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4 Tips before joining an Irish Session

4 Tips before joining an Irish Session


by Joao Ferreira


Irish sessions are fun gatherings of musicians sharing tunes and conversations in a relaxed setting. They are important by passing along tunes and the tradition. Some sessions may happens in private homes, but nowadays today many sessions take place in pubs and other public spaces.


It’s important to note that Irish sessions are not open jam sessions that musicians might encounter in other genres and styles. An Irish session’s focus is on the instrumental tunes within the traditional Irish culture. So, pay attention, improvising or “jamming” over the tunes played at an Irish session is not okay! Everyone is more than welcome to watch and listen to a session, but musicians from outside the Irish tradition should note that experience playing Irish music is an unwritten privilege of joining the session.


Before asking to join in. You’ll likely observe a few things similar to these at each session. Here I list 4 tips for considering when joining an Irish Session:


1- Session Leaders

Some sessions have experienced musicians in charge of starting sets of tunes or just keeping the music flowing. Sometimes sessions are more open and don’t have formal leaders. A general guideline is to musically follow whoever starts a set of tunes. If you start a set of tunes, you’re in the drivers’ seat, so have a follow up tune in mind and stay strong during the transition.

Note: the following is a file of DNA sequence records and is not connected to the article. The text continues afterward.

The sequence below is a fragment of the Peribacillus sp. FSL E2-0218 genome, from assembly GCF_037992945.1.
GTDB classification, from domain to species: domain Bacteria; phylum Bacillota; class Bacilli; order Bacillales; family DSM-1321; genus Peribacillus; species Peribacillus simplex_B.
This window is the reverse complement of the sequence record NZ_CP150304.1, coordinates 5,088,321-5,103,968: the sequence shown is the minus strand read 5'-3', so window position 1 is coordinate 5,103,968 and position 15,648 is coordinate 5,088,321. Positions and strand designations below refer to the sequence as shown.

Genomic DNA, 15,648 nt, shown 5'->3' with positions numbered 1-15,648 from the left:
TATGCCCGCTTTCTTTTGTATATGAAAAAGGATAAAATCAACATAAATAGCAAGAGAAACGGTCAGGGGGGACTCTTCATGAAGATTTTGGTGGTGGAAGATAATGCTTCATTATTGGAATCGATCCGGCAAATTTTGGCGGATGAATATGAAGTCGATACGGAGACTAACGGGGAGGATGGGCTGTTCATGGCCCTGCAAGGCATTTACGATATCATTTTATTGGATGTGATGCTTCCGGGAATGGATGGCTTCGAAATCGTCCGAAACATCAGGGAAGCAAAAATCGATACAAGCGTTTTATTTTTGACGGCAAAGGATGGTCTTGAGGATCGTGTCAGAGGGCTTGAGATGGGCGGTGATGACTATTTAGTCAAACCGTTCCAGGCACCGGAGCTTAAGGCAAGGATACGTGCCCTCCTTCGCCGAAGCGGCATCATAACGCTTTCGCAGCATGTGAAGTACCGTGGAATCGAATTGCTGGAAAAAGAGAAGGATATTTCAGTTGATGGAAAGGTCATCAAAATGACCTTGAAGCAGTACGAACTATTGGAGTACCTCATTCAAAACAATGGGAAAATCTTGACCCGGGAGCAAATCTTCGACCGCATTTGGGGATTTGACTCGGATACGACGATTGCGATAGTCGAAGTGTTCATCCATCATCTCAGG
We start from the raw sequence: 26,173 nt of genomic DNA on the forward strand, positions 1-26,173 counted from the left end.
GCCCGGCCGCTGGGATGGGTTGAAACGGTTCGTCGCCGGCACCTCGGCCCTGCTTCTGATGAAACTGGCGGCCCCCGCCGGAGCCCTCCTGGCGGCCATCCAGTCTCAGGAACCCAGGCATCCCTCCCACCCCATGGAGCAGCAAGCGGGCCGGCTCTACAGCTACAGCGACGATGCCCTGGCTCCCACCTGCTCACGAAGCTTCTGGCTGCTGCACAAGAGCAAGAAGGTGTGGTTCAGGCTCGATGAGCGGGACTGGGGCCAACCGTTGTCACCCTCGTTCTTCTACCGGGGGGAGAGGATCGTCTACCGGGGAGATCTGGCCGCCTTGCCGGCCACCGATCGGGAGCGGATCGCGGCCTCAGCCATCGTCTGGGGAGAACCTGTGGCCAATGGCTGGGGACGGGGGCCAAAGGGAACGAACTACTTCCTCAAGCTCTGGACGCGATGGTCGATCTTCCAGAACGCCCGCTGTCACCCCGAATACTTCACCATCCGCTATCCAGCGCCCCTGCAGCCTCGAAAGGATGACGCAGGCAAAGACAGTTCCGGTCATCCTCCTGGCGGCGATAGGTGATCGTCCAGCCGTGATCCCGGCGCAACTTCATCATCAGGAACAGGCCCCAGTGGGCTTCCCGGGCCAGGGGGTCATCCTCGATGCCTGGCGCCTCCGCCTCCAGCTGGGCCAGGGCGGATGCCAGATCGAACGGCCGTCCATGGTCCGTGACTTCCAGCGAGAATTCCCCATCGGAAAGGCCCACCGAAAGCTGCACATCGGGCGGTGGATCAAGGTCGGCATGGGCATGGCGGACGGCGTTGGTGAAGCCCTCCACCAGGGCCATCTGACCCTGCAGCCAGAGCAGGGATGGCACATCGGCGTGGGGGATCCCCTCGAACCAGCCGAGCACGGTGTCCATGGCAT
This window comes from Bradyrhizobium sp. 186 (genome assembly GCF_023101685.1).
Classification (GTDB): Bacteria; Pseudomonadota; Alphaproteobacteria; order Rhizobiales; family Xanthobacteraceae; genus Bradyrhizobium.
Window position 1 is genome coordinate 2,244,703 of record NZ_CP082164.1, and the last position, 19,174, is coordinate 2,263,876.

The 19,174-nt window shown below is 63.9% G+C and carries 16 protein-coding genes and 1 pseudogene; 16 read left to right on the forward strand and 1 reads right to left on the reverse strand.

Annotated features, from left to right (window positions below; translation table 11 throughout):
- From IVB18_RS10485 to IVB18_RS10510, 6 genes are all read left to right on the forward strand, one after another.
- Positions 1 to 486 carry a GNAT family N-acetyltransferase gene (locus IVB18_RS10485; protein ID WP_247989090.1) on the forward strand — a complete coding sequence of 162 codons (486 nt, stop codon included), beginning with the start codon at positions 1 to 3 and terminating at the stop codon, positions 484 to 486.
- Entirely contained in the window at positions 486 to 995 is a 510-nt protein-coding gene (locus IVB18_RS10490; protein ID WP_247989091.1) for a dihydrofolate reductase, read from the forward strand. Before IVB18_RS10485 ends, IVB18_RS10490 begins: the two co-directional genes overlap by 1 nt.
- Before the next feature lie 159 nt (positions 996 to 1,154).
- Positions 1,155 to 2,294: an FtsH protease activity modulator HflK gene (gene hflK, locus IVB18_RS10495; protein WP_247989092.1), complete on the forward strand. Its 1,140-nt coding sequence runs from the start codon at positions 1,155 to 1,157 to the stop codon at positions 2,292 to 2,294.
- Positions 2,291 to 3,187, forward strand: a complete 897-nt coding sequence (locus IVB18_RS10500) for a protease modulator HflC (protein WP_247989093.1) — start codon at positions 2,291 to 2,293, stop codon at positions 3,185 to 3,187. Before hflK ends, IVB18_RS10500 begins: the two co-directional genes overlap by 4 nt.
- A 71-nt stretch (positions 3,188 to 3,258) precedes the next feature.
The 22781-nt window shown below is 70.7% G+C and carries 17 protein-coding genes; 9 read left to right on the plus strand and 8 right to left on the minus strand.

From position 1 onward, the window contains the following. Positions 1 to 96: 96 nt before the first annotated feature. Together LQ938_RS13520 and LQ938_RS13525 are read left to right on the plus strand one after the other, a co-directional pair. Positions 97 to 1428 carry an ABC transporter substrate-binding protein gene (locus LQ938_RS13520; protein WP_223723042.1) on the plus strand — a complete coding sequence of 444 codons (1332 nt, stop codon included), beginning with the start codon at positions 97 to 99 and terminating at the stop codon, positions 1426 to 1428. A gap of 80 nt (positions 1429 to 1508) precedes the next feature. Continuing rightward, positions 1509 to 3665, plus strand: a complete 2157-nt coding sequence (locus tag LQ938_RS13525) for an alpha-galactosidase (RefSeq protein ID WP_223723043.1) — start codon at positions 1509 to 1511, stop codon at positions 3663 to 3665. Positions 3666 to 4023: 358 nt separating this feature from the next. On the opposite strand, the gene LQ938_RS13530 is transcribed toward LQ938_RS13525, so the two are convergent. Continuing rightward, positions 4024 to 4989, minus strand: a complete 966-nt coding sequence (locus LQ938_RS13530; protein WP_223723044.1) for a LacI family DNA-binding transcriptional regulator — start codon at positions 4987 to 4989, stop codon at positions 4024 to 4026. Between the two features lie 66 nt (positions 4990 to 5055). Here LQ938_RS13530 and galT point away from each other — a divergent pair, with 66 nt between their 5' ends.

2- Tune Sets

Multiple tunes are typically arranged in sets of like tune types. For example, instead of playing one jig, the leader of a set of tunes will likely pick three jigs to play together (usually repeating each tune up to three times before going into the next tune). Sometimes leaders will tell the other musicians which tunes will be played and sometimes not. Don`t forget listening is important.


3- Conversations

Between sets of tunes, musicians may have a chat. These chats are just as important as the tunes. It’s alright to have some space between sets of tunes, so if you’re new to the session, take your cues from the session leaders before starting up music that might interrupt a good chat.


4- Session Etiquette

Each session might have unwritten house “rules” or guidelines on how the session operates. Some general rules to keep in mind:

  • Sit out on tunes that you don’t know
  • Don’t be afraid to ask for the name of a tune that you’d like to learn!
  • Ask if you can record the session’s tunes on your phone or device to learn tunes at home


I believe after these 4 tips, you will get inspired to start and learn how to play our Feadog Whistles and join an Irish Session. Browse our website and look for the one that fits your needs. If you are already a player becomes our fan visiting our InstagramFacebook and Twitter to be aware of tips and further information.

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